Tampa's ban on lawn sprinkling starts Friday listen04/02/09 Mitch E. Perry
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Less than 24 hours before Tampa’s new radical water conservation law is to go into effect, two City Council members changed their minds on the matter, nearly thwarting it from becoming law. But the proposal to reverse their original ruling did not gain a majority, and the ban will begin as scheduled on Friday.
Two weeks ago, Council members, on a 5-1 vote, decided to ban all lawn sprinkling in the city to contend with the current drought conditions plaguing the city. That’s more restrictive than any other local municipality.
But today, Councilman John Dingfelder, the only member to oppose the measure originally, proposed an amendment that would allow for watering every other week – and he picked up support from two other colleagues.
Dingfelder severely questioned officials with Mayor Pam Iorio’s administration, who two weeks ago presented the Council with two options – move from allowing people to water their lawns for an hour once a week to every other week, or go to no lawn sprinkling at all. The majority of the Council argued that with conditions so low for the city’s main sources of potable water, the Hillsborough River and the reservoir, that it would be foolish to wait two more weeks before deciding. But Dingfelder said he was never convinced that the city should go to such drastic conditions.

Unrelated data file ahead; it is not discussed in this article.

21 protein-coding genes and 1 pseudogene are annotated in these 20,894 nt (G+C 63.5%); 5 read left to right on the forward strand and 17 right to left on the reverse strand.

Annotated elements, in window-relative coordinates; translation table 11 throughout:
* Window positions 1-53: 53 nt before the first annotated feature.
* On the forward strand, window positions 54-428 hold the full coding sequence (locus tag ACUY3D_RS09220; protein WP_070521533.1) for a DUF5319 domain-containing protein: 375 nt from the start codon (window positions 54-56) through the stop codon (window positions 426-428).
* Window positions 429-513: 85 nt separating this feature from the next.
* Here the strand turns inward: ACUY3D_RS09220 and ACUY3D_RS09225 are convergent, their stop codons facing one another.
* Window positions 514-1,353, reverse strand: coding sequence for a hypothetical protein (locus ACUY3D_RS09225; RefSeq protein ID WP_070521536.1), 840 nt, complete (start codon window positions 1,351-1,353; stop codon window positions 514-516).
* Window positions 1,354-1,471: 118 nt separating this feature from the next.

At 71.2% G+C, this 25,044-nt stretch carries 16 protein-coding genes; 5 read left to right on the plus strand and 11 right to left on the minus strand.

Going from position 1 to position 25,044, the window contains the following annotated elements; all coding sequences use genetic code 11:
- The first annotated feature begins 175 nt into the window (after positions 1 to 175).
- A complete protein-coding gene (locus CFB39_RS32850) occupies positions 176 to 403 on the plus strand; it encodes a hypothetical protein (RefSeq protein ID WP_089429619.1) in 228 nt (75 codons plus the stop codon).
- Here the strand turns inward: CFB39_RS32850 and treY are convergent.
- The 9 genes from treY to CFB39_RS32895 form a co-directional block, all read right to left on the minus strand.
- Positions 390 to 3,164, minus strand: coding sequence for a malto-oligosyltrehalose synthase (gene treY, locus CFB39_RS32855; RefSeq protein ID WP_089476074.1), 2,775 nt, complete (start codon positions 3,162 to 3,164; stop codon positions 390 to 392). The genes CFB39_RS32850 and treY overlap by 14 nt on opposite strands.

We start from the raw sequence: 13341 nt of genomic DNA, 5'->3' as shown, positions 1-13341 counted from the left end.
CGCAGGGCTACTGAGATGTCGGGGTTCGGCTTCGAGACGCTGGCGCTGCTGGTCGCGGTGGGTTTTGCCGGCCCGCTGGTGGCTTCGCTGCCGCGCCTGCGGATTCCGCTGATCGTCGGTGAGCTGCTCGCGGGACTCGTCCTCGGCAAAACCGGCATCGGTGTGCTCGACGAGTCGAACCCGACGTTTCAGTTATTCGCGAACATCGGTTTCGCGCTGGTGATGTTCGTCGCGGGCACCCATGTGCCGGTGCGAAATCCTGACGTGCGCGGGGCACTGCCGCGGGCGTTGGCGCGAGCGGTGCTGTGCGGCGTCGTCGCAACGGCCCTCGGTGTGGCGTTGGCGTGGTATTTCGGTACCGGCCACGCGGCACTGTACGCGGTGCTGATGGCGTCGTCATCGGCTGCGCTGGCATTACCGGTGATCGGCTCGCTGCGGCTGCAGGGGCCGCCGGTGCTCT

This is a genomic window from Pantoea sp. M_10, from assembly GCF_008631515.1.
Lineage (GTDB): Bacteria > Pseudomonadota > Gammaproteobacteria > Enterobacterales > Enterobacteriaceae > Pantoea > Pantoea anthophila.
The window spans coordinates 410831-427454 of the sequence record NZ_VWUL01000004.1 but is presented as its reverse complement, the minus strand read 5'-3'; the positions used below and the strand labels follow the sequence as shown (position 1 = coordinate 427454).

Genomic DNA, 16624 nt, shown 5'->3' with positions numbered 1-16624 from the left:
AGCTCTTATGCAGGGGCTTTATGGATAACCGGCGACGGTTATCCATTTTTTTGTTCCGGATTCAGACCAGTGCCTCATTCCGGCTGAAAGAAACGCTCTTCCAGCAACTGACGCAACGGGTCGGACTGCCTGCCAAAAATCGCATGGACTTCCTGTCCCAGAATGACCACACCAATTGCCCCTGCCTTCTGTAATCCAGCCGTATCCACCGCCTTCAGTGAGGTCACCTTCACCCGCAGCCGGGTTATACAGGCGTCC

The Council tied at 3-3 on the measure, with Gwen Miller absent. After a lengthy debate about procedure, the Council agreed to let the new measure take affect and vote on Dingfelder’s amendment next week.
Councilman Charlie Miranda said he could not understand what Dingfelder meant by the facts not justifying such measures.
Dingfelder’s point was that in a similar situation in 2000, the city did not go to the measures they are now advocating for now. But City Utilities Administrator Steve Dagnault said circumstances are different now.
Two council members who voted for the original ban two weeks ago tried to reverse their vote – Joseph Catano and Linda Saul-Sena.
Before Dingfelder’s amendment came up for a vote, Saul-Sena questioned the Water Manager Brad Baird about benchmarks as to when the emergency situation the city now faces would be over.
On Tuesday, the Southwest Florida Water Management District (Swiftmud) imposed tighter water restrictions for residents living in Hillsborough, Pinellas, and Pasco counties. But those requirements still allow for lawn sprinkling once a week.
The city’s tighter rules has caused consternation, particularly among those who make a living by irrigating laws. Several such workers complained before the Council this morning.
Miranda said he appreciated the information supplied by the contractors, but said the water shortage situation was so grave, the Council had to be bold in its decision.
The Council will vote on the measure to reverse its vote and allow for lawn sprinkling every other week at the beginning of next Thursday’s meeting.